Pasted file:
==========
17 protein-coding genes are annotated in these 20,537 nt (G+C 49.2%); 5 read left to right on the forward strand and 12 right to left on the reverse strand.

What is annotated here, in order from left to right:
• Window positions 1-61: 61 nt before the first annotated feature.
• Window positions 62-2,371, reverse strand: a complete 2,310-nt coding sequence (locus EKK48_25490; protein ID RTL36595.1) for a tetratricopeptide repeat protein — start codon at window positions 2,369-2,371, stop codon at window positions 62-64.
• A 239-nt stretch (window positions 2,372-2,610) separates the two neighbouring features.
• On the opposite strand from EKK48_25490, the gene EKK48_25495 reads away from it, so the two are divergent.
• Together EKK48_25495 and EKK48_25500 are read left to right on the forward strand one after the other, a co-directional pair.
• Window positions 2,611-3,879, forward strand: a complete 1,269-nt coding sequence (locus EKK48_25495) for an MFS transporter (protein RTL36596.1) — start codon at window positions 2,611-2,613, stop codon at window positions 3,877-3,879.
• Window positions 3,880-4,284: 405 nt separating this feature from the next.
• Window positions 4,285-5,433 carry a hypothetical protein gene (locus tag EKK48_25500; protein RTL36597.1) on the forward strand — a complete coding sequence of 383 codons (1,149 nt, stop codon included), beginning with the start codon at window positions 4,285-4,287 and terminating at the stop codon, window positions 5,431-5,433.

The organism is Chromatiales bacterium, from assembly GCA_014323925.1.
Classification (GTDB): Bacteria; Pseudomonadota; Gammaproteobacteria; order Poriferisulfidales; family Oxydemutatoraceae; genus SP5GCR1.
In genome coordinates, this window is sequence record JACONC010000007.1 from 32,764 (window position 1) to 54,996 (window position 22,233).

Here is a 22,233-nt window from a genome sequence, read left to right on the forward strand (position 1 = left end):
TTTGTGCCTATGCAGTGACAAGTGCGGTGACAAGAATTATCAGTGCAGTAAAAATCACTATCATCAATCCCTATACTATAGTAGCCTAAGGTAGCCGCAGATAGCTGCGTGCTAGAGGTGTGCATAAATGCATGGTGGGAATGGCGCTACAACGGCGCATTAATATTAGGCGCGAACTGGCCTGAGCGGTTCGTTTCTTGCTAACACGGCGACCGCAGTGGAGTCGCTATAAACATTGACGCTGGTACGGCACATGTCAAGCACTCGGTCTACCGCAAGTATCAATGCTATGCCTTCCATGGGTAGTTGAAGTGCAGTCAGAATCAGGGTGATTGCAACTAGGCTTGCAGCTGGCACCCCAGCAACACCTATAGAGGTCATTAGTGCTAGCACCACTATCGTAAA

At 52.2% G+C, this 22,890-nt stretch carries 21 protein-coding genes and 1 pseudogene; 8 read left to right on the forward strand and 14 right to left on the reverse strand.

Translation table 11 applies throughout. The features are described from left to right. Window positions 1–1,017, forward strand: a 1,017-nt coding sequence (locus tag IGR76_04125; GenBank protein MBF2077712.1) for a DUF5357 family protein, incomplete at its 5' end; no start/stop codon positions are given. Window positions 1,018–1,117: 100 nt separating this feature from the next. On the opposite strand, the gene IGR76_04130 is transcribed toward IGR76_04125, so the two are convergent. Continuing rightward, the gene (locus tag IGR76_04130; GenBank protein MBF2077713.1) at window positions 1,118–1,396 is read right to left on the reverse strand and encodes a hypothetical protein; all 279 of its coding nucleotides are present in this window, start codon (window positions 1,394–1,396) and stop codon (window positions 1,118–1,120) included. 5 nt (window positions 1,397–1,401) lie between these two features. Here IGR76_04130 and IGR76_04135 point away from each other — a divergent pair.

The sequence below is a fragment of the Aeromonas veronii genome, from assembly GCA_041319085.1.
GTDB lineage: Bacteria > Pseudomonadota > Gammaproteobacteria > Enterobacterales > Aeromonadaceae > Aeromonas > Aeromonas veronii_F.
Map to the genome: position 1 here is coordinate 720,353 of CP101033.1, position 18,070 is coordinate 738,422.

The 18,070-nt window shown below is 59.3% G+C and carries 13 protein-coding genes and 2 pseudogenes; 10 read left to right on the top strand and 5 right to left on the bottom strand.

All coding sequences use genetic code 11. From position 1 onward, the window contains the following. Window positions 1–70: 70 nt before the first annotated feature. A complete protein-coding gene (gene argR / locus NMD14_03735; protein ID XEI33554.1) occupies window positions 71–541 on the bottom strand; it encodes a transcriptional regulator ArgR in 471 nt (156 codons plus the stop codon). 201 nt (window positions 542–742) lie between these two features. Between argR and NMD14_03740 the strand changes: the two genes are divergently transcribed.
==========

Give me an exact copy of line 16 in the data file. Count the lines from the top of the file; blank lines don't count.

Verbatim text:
At 52.2% G+C, this 22,890-nt stretch carries 21 protein-coding genes and 1 pseudogene; 8 read left to right on the forward strand and 14 right to left on the reverse strand.